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It may be banned on the track, but could it help on the street?

The result is more downforce. Much more downforce.

The elephantine rear airfoil bolted to the rear deck of the Dodge Viper ACR is not only highly functional, but it gets credit as being the first mass-produced carbon fiber-reinforced polymer (CFRP) wing on a production car. Rear wings on high performance vehicles are designed to counter lift. Without aerodynamic aids, most vehicles become less stable and have reduced grip as velocities increase (worst case, the vehicle actually flies as did the Mercedes CLR at Le Mans in 1999).

The faster a car goes, the more downforce its various wings, spoilers and splitters can produce. There's always a trade-off though, as the byproduct of downforce is more drag, which reduces a car's top speed. Supercars like the Bugatti Veyron use active aerodynamics to produce the right amount of downforce for a specific situation like twisty road courses or high-speed runs, but cars like the Veyron are out of reach for most. Enter AeroMotions, a company that promises its rear wing assembly will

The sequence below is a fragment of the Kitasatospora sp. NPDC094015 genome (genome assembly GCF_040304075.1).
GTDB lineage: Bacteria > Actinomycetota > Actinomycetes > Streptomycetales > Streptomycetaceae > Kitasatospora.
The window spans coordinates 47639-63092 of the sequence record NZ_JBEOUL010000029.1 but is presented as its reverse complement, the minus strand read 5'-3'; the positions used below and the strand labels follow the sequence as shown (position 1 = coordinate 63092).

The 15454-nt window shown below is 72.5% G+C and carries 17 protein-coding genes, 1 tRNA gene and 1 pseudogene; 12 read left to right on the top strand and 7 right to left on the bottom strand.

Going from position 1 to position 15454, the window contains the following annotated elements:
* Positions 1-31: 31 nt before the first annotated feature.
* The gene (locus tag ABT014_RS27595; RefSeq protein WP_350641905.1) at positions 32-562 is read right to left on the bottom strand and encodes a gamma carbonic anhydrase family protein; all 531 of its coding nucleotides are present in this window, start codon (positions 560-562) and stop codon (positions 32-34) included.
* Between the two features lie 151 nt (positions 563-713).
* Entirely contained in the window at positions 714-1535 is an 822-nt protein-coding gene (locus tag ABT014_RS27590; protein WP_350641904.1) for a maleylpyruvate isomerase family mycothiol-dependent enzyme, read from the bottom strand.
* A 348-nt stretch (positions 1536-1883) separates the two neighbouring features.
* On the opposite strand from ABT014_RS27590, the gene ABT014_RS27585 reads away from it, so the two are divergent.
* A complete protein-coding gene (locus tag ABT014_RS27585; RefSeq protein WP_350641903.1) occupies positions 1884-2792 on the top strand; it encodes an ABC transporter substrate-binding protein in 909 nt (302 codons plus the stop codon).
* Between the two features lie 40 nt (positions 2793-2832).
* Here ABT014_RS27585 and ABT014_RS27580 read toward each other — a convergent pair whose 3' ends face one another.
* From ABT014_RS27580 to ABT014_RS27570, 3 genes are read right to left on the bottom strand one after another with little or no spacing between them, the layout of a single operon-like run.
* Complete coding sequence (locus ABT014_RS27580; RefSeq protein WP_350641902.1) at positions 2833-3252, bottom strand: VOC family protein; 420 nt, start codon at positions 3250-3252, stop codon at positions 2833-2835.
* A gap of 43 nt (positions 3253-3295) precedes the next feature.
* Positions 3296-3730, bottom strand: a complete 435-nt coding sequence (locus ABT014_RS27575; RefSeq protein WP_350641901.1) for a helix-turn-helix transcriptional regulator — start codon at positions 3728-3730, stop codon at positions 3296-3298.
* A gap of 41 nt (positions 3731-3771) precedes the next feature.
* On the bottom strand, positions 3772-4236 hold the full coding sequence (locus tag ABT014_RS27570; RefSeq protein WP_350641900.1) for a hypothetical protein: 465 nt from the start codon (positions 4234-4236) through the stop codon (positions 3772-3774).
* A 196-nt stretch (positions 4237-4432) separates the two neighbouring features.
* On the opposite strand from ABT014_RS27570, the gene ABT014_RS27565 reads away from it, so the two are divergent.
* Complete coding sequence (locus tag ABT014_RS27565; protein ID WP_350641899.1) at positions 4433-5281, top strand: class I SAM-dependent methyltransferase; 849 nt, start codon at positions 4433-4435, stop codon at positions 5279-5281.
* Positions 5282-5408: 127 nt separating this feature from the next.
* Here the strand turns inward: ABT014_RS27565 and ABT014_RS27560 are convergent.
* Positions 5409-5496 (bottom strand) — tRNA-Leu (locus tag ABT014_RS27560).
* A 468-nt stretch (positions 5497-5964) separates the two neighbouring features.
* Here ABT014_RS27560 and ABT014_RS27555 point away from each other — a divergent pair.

UPDATE: We fell for this one hook, line and sinker. The car seen below has been determined by many a member of NASIOC to not be a Subaru WRX STi. While no one knows what it is for sure exactly, most are betting on the next-gen Matrix or a new CUV from Toyota.